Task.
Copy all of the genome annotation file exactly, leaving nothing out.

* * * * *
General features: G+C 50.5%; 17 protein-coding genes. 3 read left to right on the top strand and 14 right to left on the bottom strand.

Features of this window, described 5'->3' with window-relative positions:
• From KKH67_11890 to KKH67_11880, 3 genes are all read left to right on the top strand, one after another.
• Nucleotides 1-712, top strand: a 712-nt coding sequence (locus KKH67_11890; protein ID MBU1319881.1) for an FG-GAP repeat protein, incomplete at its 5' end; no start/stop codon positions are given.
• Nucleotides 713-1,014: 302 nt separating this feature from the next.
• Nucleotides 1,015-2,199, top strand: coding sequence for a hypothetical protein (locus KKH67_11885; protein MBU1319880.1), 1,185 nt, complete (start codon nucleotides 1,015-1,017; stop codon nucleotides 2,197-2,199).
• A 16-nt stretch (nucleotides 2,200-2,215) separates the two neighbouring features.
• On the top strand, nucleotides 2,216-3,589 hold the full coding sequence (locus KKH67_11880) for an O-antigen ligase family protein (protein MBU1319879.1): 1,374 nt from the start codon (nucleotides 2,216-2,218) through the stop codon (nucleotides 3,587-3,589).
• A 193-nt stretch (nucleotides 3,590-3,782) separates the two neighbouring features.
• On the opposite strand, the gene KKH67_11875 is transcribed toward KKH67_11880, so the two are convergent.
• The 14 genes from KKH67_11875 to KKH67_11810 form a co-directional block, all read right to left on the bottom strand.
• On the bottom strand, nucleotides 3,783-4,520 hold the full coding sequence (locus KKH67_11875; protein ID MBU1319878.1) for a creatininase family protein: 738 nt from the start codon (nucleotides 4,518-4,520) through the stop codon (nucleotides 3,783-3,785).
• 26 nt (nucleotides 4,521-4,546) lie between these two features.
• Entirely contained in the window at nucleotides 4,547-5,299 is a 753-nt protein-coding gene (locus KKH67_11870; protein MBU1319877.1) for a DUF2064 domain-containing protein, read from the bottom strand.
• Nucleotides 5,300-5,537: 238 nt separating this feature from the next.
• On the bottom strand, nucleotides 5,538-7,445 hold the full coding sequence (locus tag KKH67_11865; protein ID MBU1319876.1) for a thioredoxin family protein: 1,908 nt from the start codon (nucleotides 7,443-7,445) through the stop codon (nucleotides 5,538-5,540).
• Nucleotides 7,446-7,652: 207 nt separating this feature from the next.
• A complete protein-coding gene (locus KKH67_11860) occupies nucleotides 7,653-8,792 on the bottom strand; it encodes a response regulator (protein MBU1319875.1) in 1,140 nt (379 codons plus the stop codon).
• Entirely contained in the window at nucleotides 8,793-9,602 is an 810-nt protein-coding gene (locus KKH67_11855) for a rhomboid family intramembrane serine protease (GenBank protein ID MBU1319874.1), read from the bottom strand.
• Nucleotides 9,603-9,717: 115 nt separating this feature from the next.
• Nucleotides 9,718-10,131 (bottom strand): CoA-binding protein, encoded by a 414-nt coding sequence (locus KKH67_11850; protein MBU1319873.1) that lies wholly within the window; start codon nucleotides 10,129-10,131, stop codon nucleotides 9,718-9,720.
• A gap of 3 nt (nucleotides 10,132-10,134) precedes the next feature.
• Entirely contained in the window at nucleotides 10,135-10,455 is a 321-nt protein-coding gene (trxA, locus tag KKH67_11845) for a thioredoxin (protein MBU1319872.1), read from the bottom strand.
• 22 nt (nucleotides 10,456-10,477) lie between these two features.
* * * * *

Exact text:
General features: G+C 50.5%; 17 protein-coding genes. 3 read left to right on the top strand and 14 right to left on the bottom strand.

Features of this window, described 5'->3' with window-relative positions:
• From KKH67_11890 to KKH67_11880, 3 genes are all read left to right on the top strand, one after another.
• Nucleotides 1-712, top strand: a 712-nt coding sequence (locus KKH67_11890; protein ID MBU1319881.1) for an FG-GAP repeat protein, incomplete at its 5' end; no start/stop codon positions are given.
• Nucleotides 713-1,014: 302 nt separating this feature from the next.
• Nucleotides 1,015-2,199, top strand: coding sequence for a hypothetical protein (locus KKH67_11885; protein MBU1319880.1), 1,185 nt, complete (start codon nucleotides 1,015-1,017; stop codon nucleotides 2,197-2,199).
• A 16-nt stretch (nucleotides 2,200-2,215) separates the two neighbouring features.
• On the top strand, nucleotides 2,216-3,589 hold the full coding sequence (locus KKH67_11880) for an O-antigen ligase family protein (protein MBU1319879.1): 1,374 nt from the start codon (nucleotides 2,216-2,218) through the stop codon (nucleotides 3,587-3,589).
• A 193-nt stretch (nucleotides 3,590-3,782) separates the two neighbouring features.
• On the opposite strand, the gene KKH67_11875 is transcribed toward KKH67_11880, so the two are convergent.
• The 14 genes from KKH67_11875 to KKH67_11810 form a co-directional block, all read right to left on the bottom strand.
• On the bottom strand, nucleotides 3,783-4,520 hold the full coding sequence (locus KKH67_11875; protein ID MBU1319878.1) for a creatininase family protein: 738 nt from the start codon (nucleotides 4,518-4,520) through the stop codon (nucleotides 3,783-3,785).
• 26 nt (nucleotides 4,521-4,546) lie between these two features.
• Entirely contained in the window at nucleotides 4,547-5,299 is a 753-nt protein-coding gene (locus KKH67_11870; protein MBU1319877.1) for a DUF2064 domain-containing protein, read from the bottom strand.
• Nucleotides 5,300-5,537: 238 nt separating this feature from the next.
• On the bottom strand, nucleotides 5,538-7,445 hold the full coding sequence (locus tag KKH67_11865; protein ID MBU1319876.1) for a thioredoxin family protein: 1,908 nt from the start codon (nucleotides 7,443-7,445) through the stop codon (nucleotides 5,538-5,540).
• Nucleotides 7,446-7,652: 207 nt separating this feature from the next.
• A complete protein-coding gene (locus KKH67_11860) occupies nucleotides 7,653-8,792 on the bottom strand; it encodes a response regulator (protein MBU1319875.1) in 1,140 nt (379 codons plus the stop codon).
• Entirely contained in the window at nucleotides 8,793-9,602 is an 810-nt protein-coding gene (locus KKH67_11855) for a rhomboid family intramembrane serine protease (GenBank protein ID MBU1319874.1), read from the bottom strand.
• Nucleotides 9,603-9,717: 115 nt separating this feature from the next.
• Nucleotides 9,718-10,131 (bottom strand): CoA-binding protein, encoded by a 414-nt coding sequence (locus KKH67_11850; protein MBU1319873.1) that lies wholly within the window; start codon nucleotides 10,129-10,131, stop codon nucleotides 9,718-9,720.
• A gap of 3 nt (nucleotides 10,132-10,134) precedes the next feature.
• Entirely contained in the window at nucleotides 10,135-10,455 is a 321-nt protein-coding gene (trxA, locus tag KKH67_11845) for a thioredoxin (protein MBU1319872.1), read from the bottom strand.
• 22 nt (nucleotides 10,456-10,477) lie between these two features.